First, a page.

Review: Muyassar Kurdi/Nick Jozwiak – Intersections and Variations

Muyassar Kurdi and Nick Jozwiak – Intersections and Variations  

Bandcamp Release (January 1, 2017)

Intersections and Variations by Muyassar Kurdi and Nicholas Jozwiak presents cutting edge sounds that will really grab your attention. The creative use of gongs, plus cello filling the air, is quite effective establishing the mood of this composition. Muyassar’s voice is perfect for this setting. The ongoing beats via a small gong and her sustained vocal tones blend well with the work Nicholas Jozwiak is doing on cello. They’re evoking otherworldly ethereal sounds. Perhaps, it’s an opening to another dimension, where time doesn’t exist?

The interplay between Muyassar and Nicholas is quite impressive. Their nontraditional, nonlinear movement as they journey through this song is as unorthodox as it is engaging. The entire album is locked into a particular space as demonstrated on the first composition, What Does It Take. This is experimental music at its best.

Track 2, Companions, Ms. Kurdi uses her voice presenting a very different style of singing. Her voice is almost hypnotic as it hits my eardrums, attempting to put me in a hypnotic state? Her singing approach is slow and very deliberate, as it works its magic on the listeners. About half way through this piece, Nicholas joins her on vocals briefly. Ms. Kurdi continues to use her voice, modulating while presenting an unfamiliar terrain for the listening audience. Near the end of this vocal exposition, Nicholas enters with a strong sense of purpose, playing very uplifting lines on the cello. Together with Ms. Kurdi, they create an alien soundscape. It’s almost science fiction.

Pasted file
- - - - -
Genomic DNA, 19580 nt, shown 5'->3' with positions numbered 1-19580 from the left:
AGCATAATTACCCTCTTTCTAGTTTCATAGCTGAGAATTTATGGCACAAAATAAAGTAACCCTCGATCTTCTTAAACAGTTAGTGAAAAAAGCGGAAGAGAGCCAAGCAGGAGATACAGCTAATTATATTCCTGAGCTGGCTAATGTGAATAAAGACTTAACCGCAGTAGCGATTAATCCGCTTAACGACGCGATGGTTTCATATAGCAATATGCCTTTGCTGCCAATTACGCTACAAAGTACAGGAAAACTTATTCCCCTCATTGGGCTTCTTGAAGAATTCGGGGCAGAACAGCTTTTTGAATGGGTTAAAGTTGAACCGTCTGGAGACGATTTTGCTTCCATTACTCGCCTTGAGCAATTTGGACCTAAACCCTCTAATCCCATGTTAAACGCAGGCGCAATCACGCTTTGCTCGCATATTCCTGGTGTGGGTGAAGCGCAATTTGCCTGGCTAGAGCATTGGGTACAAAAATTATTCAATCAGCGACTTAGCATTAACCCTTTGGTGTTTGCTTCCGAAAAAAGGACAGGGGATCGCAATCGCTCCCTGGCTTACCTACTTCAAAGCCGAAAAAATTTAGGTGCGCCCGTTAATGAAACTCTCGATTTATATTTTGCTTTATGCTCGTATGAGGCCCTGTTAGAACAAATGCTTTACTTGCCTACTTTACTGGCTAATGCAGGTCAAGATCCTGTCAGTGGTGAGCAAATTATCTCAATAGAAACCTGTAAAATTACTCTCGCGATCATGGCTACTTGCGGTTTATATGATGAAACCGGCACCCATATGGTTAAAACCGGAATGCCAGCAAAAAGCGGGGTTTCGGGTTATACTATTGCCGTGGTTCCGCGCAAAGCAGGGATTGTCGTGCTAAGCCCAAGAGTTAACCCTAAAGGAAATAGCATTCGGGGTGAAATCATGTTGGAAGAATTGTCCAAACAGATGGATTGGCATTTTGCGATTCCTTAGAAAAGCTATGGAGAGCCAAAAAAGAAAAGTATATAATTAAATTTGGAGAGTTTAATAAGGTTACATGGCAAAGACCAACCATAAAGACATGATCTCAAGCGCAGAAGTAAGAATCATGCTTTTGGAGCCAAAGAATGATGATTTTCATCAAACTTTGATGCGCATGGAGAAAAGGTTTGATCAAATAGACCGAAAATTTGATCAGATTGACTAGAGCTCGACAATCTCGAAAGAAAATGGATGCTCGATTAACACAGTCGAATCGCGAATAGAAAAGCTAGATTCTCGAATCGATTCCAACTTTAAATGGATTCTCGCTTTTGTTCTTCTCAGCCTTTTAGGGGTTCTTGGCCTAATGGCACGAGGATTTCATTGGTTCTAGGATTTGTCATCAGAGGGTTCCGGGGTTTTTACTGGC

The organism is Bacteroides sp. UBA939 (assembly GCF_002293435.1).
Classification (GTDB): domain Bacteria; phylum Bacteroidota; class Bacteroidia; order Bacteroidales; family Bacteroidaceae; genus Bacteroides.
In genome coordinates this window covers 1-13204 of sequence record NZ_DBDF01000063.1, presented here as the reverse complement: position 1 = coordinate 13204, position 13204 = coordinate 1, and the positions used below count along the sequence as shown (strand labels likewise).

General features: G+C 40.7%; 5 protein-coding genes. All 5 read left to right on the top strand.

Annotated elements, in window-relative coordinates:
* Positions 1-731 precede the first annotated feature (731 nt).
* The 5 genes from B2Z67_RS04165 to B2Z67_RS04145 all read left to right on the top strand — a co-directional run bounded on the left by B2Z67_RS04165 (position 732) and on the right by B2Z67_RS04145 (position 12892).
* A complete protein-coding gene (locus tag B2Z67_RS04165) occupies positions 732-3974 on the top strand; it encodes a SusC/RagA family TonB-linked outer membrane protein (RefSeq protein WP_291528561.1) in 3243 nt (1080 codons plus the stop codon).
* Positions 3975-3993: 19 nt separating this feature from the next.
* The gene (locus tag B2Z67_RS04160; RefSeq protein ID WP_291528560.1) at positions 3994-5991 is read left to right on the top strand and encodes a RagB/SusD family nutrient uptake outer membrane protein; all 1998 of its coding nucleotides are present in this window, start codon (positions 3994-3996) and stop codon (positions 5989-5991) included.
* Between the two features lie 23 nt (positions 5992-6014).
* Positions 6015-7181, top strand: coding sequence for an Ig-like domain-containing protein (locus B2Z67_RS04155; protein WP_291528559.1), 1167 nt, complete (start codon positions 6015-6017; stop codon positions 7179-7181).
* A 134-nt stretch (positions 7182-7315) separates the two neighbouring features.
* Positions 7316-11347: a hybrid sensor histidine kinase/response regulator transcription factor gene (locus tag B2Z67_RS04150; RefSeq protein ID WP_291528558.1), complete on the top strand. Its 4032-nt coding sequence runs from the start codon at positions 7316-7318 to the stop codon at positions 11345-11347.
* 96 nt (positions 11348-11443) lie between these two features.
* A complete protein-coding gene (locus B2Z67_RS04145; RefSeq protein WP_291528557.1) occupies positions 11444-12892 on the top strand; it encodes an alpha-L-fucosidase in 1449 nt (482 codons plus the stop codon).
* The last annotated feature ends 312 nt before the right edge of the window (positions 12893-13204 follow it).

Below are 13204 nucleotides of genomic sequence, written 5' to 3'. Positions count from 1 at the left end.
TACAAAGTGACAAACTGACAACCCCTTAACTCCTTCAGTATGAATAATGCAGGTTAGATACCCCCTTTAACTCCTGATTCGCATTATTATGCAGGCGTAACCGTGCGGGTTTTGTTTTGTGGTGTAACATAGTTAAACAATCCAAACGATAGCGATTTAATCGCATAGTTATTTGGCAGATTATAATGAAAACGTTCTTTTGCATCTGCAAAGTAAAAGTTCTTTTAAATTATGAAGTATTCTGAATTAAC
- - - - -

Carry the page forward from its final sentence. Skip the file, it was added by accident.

Track 3, Chemicals, Ms. Kurdi is able to hold long notes with ease like a horn player practicing long tone exercises. Nicholas’ atonal melodic lines are definitely from contemporary classical music. Both musicians use space effectively, as they do these avant-garde improvisations. This duo would be perfect for the Bang On The Can Music Festival. The interplay between Ms. Kurdi and Nicholas takes on an almost-free jazz feeling, as they jointly explore this piece.

Track 4, Alone, Ms. Kurdi is repeating, experimenting, and exaggerating sounds the way a young child would. This is something I’ve seen countless times when I walk by a park where children play. Track 5, Dew begins with more solo singing from Ms. Kurdi. Nicholas provides sparse support, however, he is spot on, providing it in the right places!  

Track 6, Clear Voiced, is another vehicle for Ms. Kurdi and Nicholas. This has an almost folk music quality as it begins. At the one minute mark, the piece modulates into another phase, ending the album. The music was consistently good. My only suggestion is that Nicholas Jozwiak should play more, supporting Ms. Kurdi’s vocal excursions. They can become a dominant force within the world of experimental music if he does this. Intersections and Variations is an apt description of the tracks that follow. You will want to add this recording to your collection.

–Marc Edwards, January 16, 2017

Record and Track Information:

Personnel:

  • Muyassark Kurdi  – Voice, Gong, text (with Sappho)
  • Nick Jozwiak – Cello, Voice

Album Film Photograph: Muyassar Kurdi

Recorded November 12, 2016 in Brooklyn, NY

Tracks:

  1. What Does It Take (8:04)
  2. Companions (15:44)
  3. Chemicals (4:47)
  4. Alone (4:36)
  5. Dew (3:39)
  6. Clear Voiced (1:27)

Leave a Reply

Fill in your details below or click an icon to log in:

WordPress.com Logo

You are commenting using your WordPress.com account. Log Out / Change )

Twitter picture

You are commenting using your Twitter account. Log Out / Change )

Facebook photo

You are commenting using your Facebook account. Log Out / Change )

Google+ photo

You are commenting using your Google+ account. Log Out / Change )

Connecting to %s